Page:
“The more warped the defendant’s standards of honesty are, the less likely it is that he will be convicted of dishonest behaviour……..” This, according to the Supreme Court in yesterday’s judgment in Ivey v Genting Casinos  UKSC 67, is the problem with the Ghosh test for dishonesty.
The Ghosh test is derived from criminal proceedings ( QB 1052). It is two-fold as follows:
- First, the fact finding tribunal must ask whether the conduct complained of was dishonest by the objective standards of ordinary reasonable and honest people. If the answer to that question is no, then the defendant is not dishonest.
- However, if the answer to the first question is yes, the fact finding tribunal must then ask whether the defendant must have realised that ordinary honest people would regard his behaviour as dishonest (with the effect that it is only if he was convicted only if the answer to that second question is also yes).
The potential for mismatch between the Ghosh test applied in criminal proceedings and the different test applied in breach of trust proceedings has been troubling tribunals and courts in disciplinary cases in recent years (see e.g. Malins v SRA  EWHC 835).
The test usually applied in civil claims for breach of trust is derived from Barlow Clowes v Eurotrust  1 All ER 333 where the Court of Appeal identified that the key issue was whether the defendant knew the elements of a transaction which made his participation transgress ordinary standards of honest behaviour, rather than requiring him to have thought about what those standards were.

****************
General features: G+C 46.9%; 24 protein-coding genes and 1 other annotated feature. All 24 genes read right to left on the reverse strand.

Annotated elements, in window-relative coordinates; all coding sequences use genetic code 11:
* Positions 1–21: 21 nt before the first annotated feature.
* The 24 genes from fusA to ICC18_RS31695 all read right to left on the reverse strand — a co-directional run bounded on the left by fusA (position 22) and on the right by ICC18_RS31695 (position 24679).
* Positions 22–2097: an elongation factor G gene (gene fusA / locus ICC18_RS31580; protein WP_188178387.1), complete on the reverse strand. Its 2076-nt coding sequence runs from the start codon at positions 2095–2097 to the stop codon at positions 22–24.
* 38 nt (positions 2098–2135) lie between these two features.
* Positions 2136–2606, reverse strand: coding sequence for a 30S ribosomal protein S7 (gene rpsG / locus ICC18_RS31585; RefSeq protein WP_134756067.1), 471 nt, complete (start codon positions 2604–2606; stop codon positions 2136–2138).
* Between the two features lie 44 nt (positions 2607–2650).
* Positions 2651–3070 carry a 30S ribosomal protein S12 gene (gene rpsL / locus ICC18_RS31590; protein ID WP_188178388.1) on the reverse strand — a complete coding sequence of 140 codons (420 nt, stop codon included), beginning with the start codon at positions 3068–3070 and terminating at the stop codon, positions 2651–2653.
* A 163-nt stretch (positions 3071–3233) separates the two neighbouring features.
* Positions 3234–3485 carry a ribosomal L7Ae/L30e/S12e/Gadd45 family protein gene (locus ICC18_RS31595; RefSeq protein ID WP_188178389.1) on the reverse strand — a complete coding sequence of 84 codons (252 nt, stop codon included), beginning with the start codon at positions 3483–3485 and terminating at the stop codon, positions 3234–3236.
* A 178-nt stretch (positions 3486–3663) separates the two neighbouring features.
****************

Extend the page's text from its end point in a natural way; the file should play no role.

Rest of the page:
In today’s decision in Ivey, the Supreme Court has stated that it is unsatisfactory that different tests apply for dishonesty in different contexts. Indeed, it described it as “an affront to the law if its meaning differed according to the kind of proceedings in which it arose.”
The Supreme Court also suggested that the unintended consequence of the second leg of the Ghosh approach is that the more “warped” the defendant the better his chance of avoiding a finding of dishonesty.
According to the Supreme Court the correct test for dishonesty is as follows:
“When dishonesty is in question the fact-finding tribunal must first ascertain (subjectively) the actual state of the individual’s knowledge or belief as to the facts. The reasonableness or otherwise of his belief is a matter of evidence (often in practice determinative) going to whether he held the belief, but it is not an additional requirement that his belief must be reasonable; the question is whether it is genuinely held. When once his actual state of mind as to knowledge or belief as to facts is established, the question whether his conduct was honest or dishonest is to be determined by the fact-finder by applying the (objective) standards of ordinary decent people. There is no requirement that the defendant must appreciate that what he has done is, by those standards, dishonest.”
Although the Supreme Court depicted “dishonesty” as a “simple, if occasionally imprecise, English word”, how to recognise it (and how to differentiate it from lack of integrity) is likely to continue to trouble the courts.
25 October 2017
Disclaimer: this article is not to be relied on as legal advice. The circumstances of each case differ and legal advice specific to the individual case should always be sought.